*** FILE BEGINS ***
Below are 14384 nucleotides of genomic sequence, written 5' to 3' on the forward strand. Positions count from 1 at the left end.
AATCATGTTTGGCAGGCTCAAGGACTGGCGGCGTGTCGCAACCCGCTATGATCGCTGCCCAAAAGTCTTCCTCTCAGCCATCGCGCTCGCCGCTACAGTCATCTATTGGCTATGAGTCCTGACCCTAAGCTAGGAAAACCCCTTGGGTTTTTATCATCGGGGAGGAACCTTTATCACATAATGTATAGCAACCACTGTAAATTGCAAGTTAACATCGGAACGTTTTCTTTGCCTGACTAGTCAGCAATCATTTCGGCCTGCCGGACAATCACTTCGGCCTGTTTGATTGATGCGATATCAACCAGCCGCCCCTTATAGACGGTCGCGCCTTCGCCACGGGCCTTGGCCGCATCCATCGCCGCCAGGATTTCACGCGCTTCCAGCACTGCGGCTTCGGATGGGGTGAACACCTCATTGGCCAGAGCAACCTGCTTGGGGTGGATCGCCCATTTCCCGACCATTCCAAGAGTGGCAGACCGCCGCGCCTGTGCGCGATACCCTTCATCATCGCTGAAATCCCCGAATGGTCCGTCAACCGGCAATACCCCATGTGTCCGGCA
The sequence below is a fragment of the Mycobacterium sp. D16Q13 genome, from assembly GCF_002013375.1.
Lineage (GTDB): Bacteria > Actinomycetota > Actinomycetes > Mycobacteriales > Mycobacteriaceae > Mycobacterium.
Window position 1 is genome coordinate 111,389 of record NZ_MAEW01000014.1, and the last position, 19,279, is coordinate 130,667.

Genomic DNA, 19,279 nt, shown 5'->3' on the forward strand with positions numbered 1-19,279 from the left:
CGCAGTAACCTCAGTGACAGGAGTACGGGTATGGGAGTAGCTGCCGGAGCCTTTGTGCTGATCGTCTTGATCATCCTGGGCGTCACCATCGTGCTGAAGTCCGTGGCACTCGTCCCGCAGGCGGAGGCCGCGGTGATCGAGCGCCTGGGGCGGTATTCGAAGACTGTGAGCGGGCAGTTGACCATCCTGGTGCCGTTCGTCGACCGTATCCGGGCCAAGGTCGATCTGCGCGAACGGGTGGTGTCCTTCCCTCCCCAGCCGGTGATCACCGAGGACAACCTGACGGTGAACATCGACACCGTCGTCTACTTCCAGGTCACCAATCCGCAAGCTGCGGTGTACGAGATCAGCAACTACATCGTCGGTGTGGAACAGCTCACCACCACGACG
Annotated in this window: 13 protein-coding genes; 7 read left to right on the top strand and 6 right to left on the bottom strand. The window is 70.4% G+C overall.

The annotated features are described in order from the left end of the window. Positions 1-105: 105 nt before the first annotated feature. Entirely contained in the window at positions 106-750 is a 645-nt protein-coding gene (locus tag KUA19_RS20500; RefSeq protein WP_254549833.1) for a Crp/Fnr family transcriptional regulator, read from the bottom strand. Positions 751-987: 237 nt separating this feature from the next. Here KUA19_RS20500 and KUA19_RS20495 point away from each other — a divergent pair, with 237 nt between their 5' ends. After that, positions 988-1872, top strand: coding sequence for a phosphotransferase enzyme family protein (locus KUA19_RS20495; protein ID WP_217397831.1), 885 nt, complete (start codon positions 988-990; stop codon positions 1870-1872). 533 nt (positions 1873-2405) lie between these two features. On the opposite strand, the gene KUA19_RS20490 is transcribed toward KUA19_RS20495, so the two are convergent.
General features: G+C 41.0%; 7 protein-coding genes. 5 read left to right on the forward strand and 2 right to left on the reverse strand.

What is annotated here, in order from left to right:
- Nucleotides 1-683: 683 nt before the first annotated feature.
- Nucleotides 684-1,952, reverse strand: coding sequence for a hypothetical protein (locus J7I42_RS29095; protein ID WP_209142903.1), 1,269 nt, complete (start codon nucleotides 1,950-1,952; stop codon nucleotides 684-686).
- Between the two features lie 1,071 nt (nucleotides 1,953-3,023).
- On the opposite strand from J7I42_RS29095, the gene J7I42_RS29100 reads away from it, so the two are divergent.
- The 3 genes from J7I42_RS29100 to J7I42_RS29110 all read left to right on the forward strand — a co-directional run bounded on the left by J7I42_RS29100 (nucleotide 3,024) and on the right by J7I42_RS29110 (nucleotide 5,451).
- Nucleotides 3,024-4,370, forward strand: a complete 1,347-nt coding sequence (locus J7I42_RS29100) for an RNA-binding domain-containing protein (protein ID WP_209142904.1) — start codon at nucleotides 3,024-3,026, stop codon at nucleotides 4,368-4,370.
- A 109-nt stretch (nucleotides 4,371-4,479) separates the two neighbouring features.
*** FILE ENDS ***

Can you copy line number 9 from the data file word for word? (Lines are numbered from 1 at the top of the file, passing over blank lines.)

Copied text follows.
The annotated features are described in order from the left end of the window. Positions 1-105: 105 nt before the first annotated feature. Entirely contained in the window at positions 106-750 is a 645-nt protein-coding gene (locus tag KUA19_RS20500; RefSeq protein WP_254549833.1) for a Crp/Fnr family transcriptional regulator, read from the bottom strand. Positions 751-987: 237 nt separating this feature from the next. Here KUA19_RS20500 and KUA19_RS20495 point away from each other — a divergent pair, with 237 nt between their 5' ends. After that, positions 988-1872, top strand: coding sequence for a phosphotransferase enzyme family protein (locus KUA19_RS20495; protein ID WP_217397831.1), 885 nt, complete (start codon positions 988-990; stop codon positions 1870-1872). 533 nt (positions 1873-2405) lie between these two features. On the opposite strand, the gene KUA19_RS20490 is transcribed toward KUA19_RS20495, so the two are convergent.